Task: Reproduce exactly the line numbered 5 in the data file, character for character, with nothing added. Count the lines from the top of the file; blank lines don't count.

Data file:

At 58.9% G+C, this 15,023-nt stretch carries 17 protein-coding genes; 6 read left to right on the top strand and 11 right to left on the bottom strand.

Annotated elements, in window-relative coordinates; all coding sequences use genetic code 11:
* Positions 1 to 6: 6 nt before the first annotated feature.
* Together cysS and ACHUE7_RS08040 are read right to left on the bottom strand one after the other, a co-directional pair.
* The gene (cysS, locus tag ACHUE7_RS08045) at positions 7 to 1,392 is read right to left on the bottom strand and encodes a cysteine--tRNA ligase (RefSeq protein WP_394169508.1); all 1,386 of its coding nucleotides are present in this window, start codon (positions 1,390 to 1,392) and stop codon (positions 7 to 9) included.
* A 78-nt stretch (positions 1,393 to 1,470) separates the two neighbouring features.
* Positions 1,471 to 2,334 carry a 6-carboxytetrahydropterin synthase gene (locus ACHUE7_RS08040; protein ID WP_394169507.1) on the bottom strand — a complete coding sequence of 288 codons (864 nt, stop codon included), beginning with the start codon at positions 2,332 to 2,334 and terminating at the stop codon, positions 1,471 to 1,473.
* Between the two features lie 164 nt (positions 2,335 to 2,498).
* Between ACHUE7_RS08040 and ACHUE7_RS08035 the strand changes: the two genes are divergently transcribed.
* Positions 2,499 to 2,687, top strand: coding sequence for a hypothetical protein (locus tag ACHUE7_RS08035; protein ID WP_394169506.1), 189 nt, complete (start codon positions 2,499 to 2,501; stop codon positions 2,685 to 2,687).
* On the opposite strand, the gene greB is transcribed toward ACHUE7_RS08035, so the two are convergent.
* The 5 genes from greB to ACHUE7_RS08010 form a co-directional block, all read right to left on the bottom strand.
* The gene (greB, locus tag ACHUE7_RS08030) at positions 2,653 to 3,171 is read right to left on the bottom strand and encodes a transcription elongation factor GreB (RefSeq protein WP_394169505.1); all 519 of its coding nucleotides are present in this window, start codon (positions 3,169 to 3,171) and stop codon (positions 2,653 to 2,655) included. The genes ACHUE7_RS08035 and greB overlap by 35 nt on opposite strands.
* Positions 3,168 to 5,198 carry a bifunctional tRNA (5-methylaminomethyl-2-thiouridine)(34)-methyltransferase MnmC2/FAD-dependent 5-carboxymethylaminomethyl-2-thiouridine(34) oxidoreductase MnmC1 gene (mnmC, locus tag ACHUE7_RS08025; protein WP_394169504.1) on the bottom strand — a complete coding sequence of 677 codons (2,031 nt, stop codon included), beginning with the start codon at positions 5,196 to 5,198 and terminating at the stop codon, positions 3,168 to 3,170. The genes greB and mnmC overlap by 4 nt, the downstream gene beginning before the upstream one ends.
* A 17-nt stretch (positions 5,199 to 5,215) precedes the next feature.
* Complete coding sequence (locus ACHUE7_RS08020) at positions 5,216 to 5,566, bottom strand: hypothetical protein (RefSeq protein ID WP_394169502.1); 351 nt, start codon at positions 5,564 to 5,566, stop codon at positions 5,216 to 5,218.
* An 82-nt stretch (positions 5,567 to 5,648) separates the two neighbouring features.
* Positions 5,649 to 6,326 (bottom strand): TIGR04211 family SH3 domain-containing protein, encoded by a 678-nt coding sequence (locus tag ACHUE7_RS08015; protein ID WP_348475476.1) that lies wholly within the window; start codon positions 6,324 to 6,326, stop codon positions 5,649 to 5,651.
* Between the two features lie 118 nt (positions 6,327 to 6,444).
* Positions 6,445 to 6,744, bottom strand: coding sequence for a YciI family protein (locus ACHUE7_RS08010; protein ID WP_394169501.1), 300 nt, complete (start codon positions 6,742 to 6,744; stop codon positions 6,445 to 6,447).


* The gene (cysS, locus tag ACHUE7_RS08045) at positions 7 to 1,392 is read right to left on the bottom strand and encodes a cysteine--tRNA ligase (RefSeq protein WP_394169508.1); all 1,386 of its coding nucleotides are present in this window, start codon (positions 1,390 to 1,392) and stop codon (positions 7 to 9) included.